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Re: Empty vs no alt attribute (was Re: Baby Steps or Backwards Steps?)

From: Marghanita da Cruz <marghanita@ramin.com.au>
Date: Wed, 22 Aug 2007 10:30:41 +1000
Message-ID: <46CB83B1.7040506@ramin.com.au>
To: Chris Blouch <cblouch@aol.com>
CC: joshue.oconnor@cfit.ie, Sander Tekelenburg <st@isoc.nl>, HTMLWG <public-html@w3.org>, wai-xtech@w3.org, Don Evans <donald.evans@corp.aol.com>

Chris Blouch wrote:
> Two aspects that seem to be overlooked in the discussion.
> 
> 1. While there is an expectation that alt should be used for alternative 
> equivalent text descriptions, in practice many browsers also use it for 
> their popup "tooltips". This had lead some site authors to assume the 
> purpose was more supplemental rather than alternative so they have 
> stored additional meta data rather than real descriptions. Hence we see 
> sites putting up "200x100 GIF Image July 12, 2007" as their alt text 
> instead of a real content description. While this is incorrect use of 
> the attribute, it is hardly a surprising assumption based on browser 
> behavior.

As an HTML author, I use the alt text as a caption - the kind of additional 
information I tend to provide is Photographer or Artist's name. The 200x100 
should be provided in the  height/width attributes of the image. Date is useful. 
I also assume the alt text is used to index images. For example
<http://images.google.com.au/images?gbv=2&svnum=10&hl=en&q=joel+tarling&btnG=Search+Images>

I would like to see all browsers display the alt text and other attributes as a
"mouseover" rather than with a right click for properties.

> 
> 2. The problem with allowing images without alt attributes in some cases 
> is that this essentially writes a loop hole into the standard. This then 
> puts the burden on the standard to sufficiently constrict this loop hole 
> such that it can't be abused. Hardening any loophole in a set of rules 
> is difficult at best. We need look no further than laws of governing 
> bodies for examples. As for the presence of alt tags being provisionally 
> required, it would seem to be simpler to require them in all cases and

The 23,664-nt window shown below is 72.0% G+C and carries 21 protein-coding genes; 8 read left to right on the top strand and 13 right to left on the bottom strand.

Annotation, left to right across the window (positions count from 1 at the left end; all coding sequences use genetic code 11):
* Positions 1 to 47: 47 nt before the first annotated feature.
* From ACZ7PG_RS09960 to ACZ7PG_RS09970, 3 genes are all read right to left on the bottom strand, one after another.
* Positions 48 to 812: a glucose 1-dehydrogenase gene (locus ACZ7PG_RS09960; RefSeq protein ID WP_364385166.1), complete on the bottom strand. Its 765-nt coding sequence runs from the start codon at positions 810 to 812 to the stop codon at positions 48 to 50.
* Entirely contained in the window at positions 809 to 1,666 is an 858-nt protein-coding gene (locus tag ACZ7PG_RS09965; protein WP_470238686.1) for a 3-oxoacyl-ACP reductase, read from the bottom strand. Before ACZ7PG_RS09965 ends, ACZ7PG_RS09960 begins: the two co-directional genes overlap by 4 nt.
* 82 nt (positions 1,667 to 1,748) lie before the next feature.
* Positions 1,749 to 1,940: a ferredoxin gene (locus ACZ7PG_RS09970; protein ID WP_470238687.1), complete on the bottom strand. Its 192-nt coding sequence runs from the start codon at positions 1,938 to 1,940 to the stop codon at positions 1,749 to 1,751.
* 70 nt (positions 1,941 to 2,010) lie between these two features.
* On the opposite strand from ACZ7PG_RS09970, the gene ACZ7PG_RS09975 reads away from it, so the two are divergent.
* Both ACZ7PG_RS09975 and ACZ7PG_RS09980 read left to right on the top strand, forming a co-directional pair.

> then move debate to defining the presence and quality of the 
> descriptions themselves, whether good, lousy or absent. At least this 
> makes for any easy minimum test, a test which many tools already 
> implement. Loopholes for poor or missing alt text would be a more 
> fertile ground for work in the standard, but still a quagmire.
> 
> I suggest that missing alt text should be called out in a manner that 
> points out the author's mistake (either directly or via their tools). 
> Something like "Author did not provide alternative text" or whatever 
> wordsmithing is desired. This provides a means for discoverability by 
> others to feed back to the source that something is wrong. If Grandma 
> sees no tool tip or one that says just "undefined" she will ignore it. 
> If she sees a message pointing fingers at my failure to do something 
> right I might actually get an email from her. In other words, while the 
> tooltip and non-descriptive errors for alt text may not directly enable 
> users who need alternative content, it can enable other users to seek 
> out resolution to a problem that was previously invisible to many.
> 
> CB
> 
> joshue.oconnor@cfit.ie wrote:
>> Sander Tekelenburg wrote:
>>   
>>> I cannot imagine how alt="unknown" could be useful to anyone. 
>>>     
>>
>> I am also at a loss to understand how this is useful. Is it expected
>> that screen readers would read output "unknown" when they came across
>> and image that used the attribute in this way?
>>
>> Josh
>>
>>
>>   


-- 
Marghanita da Cruz
http://www.ramin.com.au
Phone: 0414 869202
Received on Wednesday, 22 August 2007 00:31:52 GMT

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